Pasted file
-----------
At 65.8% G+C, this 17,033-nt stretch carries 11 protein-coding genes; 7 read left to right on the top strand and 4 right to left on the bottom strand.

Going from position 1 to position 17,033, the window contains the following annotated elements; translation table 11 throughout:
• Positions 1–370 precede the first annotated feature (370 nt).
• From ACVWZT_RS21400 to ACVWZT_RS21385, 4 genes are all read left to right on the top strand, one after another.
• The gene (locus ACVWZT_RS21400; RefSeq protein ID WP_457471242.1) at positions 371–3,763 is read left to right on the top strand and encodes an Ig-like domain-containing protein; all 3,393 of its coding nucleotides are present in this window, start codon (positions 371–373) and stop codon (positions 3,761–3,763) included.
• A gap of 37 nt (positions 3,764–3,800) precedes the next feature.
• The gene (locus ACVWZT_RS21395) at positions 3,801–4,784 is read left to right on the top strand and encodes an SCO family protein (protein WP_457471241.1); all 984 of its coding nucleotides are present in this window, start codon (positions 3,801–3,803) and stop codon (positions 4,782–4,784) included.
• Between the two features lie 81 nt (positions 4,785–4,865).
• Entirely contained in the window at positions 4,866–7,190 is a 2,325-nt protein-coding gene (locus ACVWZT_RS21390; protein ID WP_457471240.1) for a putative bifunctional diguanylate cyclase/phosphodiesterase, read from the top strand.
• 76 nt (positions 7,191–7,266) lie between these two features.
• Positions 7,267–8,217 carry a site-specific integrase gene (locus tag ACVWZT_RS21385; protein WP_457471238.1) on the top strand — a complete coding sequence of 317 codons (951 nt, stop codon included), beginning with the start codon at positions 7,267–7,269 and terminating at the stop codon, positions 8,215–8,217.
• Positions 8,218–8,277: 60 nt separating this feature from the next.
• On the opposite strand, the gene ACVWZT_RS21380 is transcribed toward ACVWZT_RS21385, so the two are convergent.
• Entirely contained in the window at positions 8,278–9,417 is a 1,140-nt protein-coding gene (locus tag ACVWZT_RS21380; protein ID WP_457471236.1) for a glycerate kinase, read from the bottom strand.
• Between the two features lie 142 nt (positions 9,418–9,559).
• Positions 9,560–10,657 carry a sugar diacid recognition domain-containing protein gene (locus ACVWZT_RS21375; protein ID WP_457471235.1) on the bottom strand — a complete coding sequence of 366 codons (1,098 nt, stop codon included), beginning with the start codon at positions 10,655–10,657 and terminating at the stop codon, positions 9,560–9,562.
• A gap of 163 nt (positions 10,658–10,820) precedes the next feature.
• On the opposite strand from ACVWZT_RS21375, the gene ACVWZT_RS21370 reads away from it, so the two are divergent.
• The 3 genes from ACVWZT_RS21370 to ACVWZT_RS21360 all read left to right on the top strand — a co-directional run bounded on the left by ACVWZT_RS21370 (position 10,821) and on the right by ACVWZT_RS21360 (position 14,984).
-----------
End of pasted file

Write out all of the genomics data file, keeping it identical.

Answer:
At 65.8% G+C, this 17,033-nt stretch carries 11 protein-coding genes; 7 read left to right on the top strand and 4 right to left on the bottom strand.

Going from position 1 to position 17,033, the window contains the following annotated elements; translation table 11 throughout:
• Positions 1–370 precede the first annotated feature (370 nt).
• From ACVWZT_RS21400 to ACVWZT_RS21385, 4 genes are all read left to right on the top strand, one after another.
• The gene (locus ACVWZT_RS21400; RefSeq protein ID WP_457471242.1) at positions 371–3,763 is read left to right on the top strand and encodes an Ig-like domain-containing protein; all 3,393 of its coding nucleotides are present in this window, start codon (positions 371–373) and stop codon (positions 3,761–3,763) included.
• A gap of 37 nt (positions 3,764–3,800) precedes the next feature.
• The gene (locus ACVWZT_RS21395) at positions 3,801–4,784 is read left to right on the top strand and encodes an SCO family protein (protein WP_457471241.1); all 984 of its coding nucleotides are present in this window, start codon (positions 3,801–3,803) and stop codon (positions 4,782–4,784) included.
• Between the two features lie 81 nt (positions 4,785–4,865).
• Entirely contained in the window at positions 4,866–7,190 is a 2,325-nt protein-coding gene (locus ACVWZT_RS21390; protein ID WP_457471240.1) for a putative bifunctional diguanylate cyclase/phosphodiesterase, read from the top strand.
• 76 nt (positions 7,191–7,266) lie between these two features.
• Positions 7,267–8,217 carry a site-specific integrase gene (locus tag ACVWZT_RS21385; protein WP_457471238.1) on the top strand — a complete coding sequence of 317 codons (951 nt, stop codon included), beginning with the start codon at positions 7,267–7,269 and terminating at the stop codon, positions 8,215–8,217.
• Positions 8,218–8,277: 60 nt separating this feature from the next.
• On the opposite strand, the gene ACVWZT_RS21380 is transcribed toward ACVWZT_RS21385, so the two are convergent.
• Entirely contained in the window at positions 8,278–9,417 is a 1,140-nt protein-coding gene (locus tag ACVWZT_RS21380; protein ID WP_457471236.1) for a glycerate kinase, read from the bottom strand.
• Between the two features lie 142 nt (positions 9,418–9,559).
• Positions 9,560–10,657 carry a sugar diacid recognition domain-containing protein gene (locus ACVWZT_RS21375; protein ID WP_457471235.1) on the bottom strand — a complete coding sequence of 366 codons (1,098 nt, stop codon included), beginning with the start codon at positions 10,655–10,657 and terminating at the stop codon, positions 9,560–9,562.
• A gap of 163 nt (positions 10,658–10,820) precedes the next feature.
• On the opposite strand from ACVWZT_RS21375, the gene ACVWZT_RS21370 reads away from it, so the two are divergent.
• The 3 genes from ACVWZT_RS21370 to ACVWZT_RS21360 all read left to right on the top strand — a co-directional run bounded on the left by ACVWZT_RS21370 (position 10,821) and on the right by ACVWZT_RS21360 (position 14,984).